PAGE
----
Brazil

2011

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Attacks launch: Judicial censorship strikes a chord in Brazil

CPJ's launch of Attacks on the Press in Brazil garnered big media attention and brought about government meetings. (CPJ/ABRAJI)

During the presentation of our annual survey, Attacks on the Press, in Sao Paulo, there was clear concern about the ability of the local media to report on issues of public interest without judicial interference. Journalists for three of the largest national dailies--O Estado de Sao Paulo, Folha de Sao Paulo, and O Globo--together with reporters for Sao Paulo's main radio stations and a group of local advocates, gathered at the Blue Tree Hotel in the booming Brazilian city to hear perspective on the status of press freedom in the country.

February 17, 2011 12:09 PM ET

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Attacks on the Press   |   Argentina, Brazil, Colombia, Cuba, Ecuador, Haiti, Honduras, Mexico, USA, Venezuela

Attacks on the Press 2010: Americas Analysis

In Latin America, A Return of Censorship

The Venezuelan newspaper El Nacional leaves white space for an image the government won't allow. (Reuters/Jorge Silva)

By Carlos Lauría

As the preeminent political family in the northeastern state of Maranhão for more than 40 years, the Sarneys are used to getting their way in Brazilian civic life. So when the leading national daily O Estado de S. Paulo published allegations in June 2009 that linked José Sarney, the Senate president and the nation's former leader, to nepotism and corruption, the political clan did not sit idly by. The Sarneys turned to a judge in Brasília, winning an injunction that halted O Estado from publishing any more reports about the allegations. Eighteen months later, as 2010 came to a close, the ban remained in effect despite domestic and international outcry.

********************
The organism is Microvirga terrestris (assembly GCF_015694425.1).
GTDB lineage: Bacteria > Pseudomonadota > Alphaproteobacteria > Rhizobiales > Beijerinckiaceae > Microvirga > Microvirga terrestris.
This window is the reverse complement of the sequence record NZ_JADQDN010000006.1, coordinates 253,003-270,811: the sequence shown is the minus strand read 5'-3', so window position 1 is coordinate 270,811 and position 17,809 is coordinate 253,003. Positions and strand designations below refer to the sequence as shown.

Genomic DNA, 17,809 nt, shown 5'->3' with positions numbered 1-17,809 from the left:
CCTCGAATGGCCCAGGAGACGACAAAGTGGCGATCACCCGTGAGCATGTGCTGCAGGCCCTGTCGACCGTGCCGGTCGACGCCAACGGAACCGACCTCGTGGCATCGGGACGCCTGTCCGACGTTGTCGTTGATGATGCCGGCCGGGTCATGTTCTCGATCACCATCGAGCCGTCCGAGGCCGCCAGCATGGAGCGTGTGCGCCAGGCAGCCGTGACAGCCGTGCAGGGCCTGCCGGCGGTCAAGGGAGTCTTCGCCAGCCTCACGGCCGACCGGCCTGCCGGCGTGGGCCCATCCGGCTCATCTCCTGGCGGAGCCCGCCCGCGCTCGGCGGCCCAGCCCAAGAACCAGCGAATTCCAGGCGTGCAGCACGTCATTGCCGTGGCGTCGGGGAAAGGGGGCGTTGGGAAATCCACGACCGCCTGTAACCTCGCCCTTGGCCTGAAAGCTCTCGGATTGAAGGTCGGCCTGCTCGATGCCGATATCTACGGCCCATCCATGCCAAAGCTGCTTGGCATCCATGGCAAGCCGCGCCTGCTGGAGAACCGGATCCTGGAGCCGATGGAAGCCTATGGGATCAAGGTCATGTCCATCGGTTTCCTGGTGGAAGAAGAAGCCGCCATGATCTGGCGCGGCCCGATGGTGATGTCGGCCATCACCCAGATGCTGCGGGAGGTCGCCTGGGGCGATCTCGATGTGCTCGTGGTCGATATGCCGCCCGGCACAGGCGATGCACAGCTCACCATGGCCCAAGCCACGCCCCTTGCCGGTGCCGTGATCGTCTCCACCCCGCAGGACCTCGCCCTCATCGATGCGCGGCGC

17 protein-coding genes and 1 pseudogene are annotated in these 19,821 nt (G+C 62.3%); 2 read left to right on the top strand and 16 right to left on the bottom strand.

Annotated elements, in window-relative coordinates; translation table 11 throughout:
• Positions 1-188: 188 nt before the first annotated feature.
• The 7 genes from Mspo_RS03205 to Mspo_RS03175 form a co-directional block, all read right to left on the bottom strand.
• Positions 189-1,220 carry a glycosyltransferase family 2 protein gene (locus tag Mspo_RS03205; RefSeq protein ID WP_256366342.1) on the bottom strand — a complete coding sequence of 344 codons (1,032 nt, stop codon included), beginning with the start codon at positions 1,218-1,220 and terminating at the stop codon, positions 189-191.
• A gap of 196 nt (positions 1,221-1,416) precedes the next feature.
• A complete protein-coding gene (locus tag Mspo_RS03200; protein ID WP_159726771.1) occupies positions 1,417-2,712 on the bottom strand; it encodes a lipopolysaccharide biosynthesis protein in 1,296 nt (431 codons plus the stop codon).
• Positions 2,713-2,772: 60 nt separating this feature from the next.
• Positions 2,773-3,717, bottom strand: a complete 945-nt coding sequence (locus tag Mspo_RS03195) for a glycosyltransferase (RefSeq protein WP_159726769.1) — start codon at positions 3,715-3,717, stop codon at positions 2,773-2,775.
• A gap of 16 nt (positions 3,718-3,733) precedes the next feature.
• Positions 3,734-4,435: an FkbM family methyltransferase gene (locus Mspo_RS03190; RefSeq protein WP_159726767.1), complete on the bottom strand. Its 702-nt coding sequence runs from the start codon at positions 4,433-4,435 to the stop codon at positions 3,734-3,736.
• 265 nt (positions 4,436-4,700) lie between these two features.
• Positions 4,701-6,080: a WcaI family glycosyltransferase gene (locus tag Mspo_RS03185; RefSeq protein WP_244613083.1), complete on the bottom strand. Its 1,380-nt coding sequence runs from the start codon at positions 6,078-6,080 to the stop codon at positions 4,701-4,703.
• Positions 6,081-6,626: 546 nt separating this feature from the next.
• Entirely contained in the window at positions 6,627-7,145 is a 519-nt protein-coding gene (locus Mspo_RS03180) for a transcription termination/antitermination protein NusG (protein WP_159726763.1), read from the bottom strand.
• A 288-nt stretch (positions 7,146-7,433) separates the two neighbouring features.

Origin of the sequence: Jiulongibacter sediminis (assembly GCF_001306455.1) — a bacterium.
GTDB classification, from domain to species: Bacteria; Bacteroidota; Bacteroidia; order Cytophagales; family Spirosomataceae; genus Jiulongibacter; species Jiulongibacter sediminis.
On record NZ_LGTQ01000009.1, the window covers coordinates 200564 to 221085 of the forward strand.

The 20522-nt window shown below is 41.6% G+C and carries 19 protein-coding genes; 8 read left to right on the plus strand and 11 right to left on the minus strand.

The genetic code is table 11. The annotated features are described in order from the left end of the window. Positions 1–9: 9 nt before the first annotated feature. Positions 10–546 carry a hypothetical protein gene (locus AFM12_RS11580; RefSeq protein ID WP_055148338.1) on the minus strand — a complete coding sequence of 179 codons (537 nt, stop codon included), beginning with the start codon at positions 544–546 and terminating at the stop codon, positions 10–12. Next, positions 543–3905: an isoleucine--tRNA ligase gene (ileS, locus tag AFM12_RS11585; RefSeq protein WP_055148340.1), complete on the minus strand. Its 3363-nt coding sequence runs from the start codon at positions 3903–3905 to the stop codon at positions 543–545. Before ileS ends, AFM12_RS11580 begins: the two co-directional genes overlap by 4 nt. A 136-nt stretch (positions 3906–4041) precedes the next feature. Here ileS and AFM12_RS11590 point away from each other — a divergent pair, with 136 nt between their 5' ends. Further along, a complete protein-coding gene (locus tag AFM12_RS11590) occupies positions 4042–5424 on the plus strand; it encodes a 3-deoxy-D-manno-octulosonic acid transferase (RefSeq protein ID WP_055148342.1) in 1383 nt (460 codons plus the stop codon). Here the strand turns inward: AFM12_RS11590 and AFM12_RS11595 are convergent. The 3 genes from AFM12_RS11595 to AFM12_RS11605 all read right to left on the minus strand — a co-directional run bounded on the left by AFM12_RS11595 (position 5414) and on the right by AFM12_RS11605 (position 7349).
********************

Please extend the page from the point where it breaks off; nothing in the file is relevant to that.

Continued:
February 15, 2011 12:54 AM ET

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Attacks on the Press   |   Brazil

Attacks on the Press 2010: Brazil

Top Developments
• Judicial censorship rampant; order bars paper from covering corruption allegations.
• Convictions won in journalist's murder as Brazil makes strides against impunity.

Key Statistic
398: Demands to remove online content made by Brazilian authorities to Google in the first six months of 2010.


Continuing a pattern of extensive censorship imposed from the bench, regional judges banned dozens of news outlets from covering some of the most important topics of the day, including issues involving the October general election, good governance, and public integrity. The national daily O Estado de S. Paulo faced a censorship order throughout the year that prevented the paper and its website from reporting on a corruption investigation involving the family of Senate President José Sarney. A provincial reporter was murdered in reprisal for his work, while other reporters and media workers operating outside large urban centers faced attacks as they covered politics and corruption.

February 15, 2011 12:44 AM ET

2011

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